SQL Server uses a proprietary query language called T-SQL, which is very similar to and compatible with the standard SQL. The RDBMS commands about 20 percent of market share as of the end of 2011, but has also been increasing its share in recent years.

SQL Server and Oracle DB have a lot in common, ranging from the data structures to transaction processing methods and database objects. Like Oracle DB, SQL Server also supports advanced ETL (Extraction, Transformation, Loading) operations, which help in moving data to data warehouses. Both also offer advanced reporting functionality.


Postgres, also known as PostgreSQL, is an open-source relational database that can also support database objects. It is not owned by any one person, but is maintained by the PostgreSQL Global Development Group, a dedicated group of volunteers managed and employed by companies in the open-source software-development field, such as RedHat and EnterpriseDB.
Postgres is available on Linux, Windows and MacOS.


MySQL is another open-source RDBMS. It is a full-featured database system sponsored by Swedish company MySQL AB, which is now owned by Oracle after its parent company Sun Microsystems was bought out by Oracle in 2010.

MySQL is very popular for Web-based, back-end databases, either individually or as part of the Linux, Apache, MySQL, PHP (LAMP) stack used to deliver Web-centric applications.


Like SQL Server and Oracle DB, DB2 from IBM is a full-featured object RDBMS from a major player in the software industry. Originally developed in the early '80s exclusively for IBM’s mainframes, it was later ported to other platforms, such as Linux, Unix, Windows (LUW) and IBM’s own OS/2.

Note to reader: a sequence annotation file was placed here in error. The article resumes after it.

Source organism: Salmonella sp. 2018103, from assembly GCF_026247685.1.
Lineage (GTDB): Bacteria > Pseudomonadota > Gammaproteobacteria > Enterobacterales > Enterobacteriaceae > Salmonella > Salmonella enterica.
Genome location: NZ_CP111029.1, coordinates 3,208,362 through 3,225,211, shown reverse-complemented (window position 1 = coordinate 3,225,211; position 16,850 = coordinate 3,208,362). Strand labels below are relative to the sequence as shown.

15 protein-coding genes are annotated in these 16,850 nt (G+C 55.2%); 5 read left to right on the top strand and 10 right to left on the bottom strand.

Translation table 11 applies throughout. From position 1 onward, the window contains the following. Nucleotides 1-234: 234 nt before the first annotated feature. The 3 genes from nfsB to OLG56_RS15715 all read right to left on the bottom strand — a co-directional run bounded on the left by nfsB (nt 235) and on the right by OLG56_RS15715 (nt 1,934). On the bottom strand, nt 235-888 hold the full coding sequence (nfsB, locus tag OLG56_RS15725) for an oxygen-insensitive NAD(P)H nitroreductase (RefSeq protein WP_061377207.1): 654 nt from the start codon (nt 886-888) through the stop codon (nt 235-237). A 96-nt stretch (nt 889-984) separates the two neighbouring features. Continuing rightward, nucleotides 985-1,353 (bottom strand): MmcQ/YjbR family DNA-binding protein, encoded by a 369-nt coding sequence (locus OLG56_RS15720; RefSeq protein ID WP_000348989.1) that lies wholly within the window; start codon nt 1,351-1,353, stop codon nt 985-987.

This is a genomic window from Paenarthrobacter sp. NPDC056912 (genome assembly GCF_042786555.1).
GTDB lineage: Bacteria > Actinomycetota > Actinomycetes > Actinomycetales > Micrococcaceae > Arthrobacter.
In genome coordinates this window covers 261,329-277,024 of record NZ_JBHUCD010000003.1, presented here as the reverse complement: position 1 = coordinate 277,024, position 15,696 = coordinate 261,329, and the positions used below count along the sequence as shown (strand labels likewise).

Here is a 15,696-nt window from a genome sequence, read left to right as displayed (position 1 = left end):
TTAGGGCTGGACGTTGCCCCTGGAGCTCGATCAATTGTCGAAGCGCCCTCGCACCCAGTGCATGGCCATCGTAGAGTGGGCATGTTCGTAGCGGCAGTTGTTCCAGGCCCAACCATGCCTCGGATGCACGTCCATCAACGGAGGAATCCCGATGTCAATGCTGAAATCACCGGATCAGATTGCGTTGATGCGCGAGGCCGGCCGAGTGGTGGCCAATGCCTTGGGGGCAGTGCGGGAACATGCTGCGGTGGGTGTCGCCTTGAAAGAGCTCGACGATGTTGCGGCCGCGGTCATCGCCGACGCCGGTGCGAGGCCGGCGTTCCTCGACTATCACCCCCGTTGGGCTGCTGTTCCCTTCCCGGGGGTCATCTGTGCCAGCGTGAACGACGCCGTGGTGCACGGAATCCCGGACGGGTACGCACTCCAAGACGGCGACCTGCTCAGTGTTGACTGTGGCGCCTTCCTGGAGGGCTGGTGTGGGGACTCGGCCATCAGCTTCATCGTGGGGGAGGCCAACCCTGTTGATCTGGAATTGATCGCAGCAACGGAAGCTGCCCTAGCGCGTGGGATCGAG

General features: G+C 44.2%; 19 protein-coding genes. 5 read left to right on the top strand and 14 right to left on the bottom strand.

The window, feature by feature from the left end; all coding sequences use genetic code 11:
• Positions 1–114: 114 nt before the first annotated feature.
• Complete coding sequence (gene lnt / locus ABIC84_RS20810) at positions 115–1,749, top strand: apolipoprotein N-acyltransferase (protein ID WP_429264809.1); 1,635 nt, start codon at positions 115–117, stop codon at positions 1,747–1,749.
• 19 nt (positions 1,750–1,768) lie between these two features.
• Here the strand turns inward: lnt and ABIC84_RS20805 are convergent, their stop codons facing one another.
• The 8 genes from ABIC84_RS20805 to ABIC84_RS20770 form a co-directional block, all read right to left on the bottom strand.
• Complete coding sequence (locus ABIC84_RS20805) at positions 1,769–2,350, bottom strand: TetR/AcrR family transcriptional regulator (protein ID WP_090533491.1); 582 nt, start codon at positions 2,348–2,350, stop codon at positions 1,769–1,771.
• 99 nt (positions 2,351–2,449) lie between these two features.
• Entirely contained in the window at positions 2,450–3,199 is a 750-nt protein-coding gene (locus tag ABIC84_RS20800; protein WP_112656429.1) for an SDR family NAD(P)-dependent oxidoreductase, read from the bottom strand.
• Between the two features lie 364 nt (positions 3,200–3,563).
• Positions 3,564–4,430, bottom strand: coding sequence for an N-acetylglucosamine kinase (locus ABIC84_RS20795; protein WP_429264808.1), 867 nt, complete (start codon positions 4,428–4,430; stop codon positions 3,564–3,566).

It is a widely used commercial RDBMS, and also has a small free version for developers called Express-C. In 2009, IBM released version 9.7 of DB2, which closely mimics the features of Oracle DB, the market leader. This has helped it capture some sales by making it easy for Oracle-savvy database professionals to easily understand and start working on DB2.

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Written by Dixon Kimani
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Dixon Kimani is an IT professional in Nairobi, Kenya. He specializes in IT project management and using technology to solve real-world business problems. He is also an avid freelance technical writer who specializes in IT and how to use technology to improve organizational efficiency. Full Bio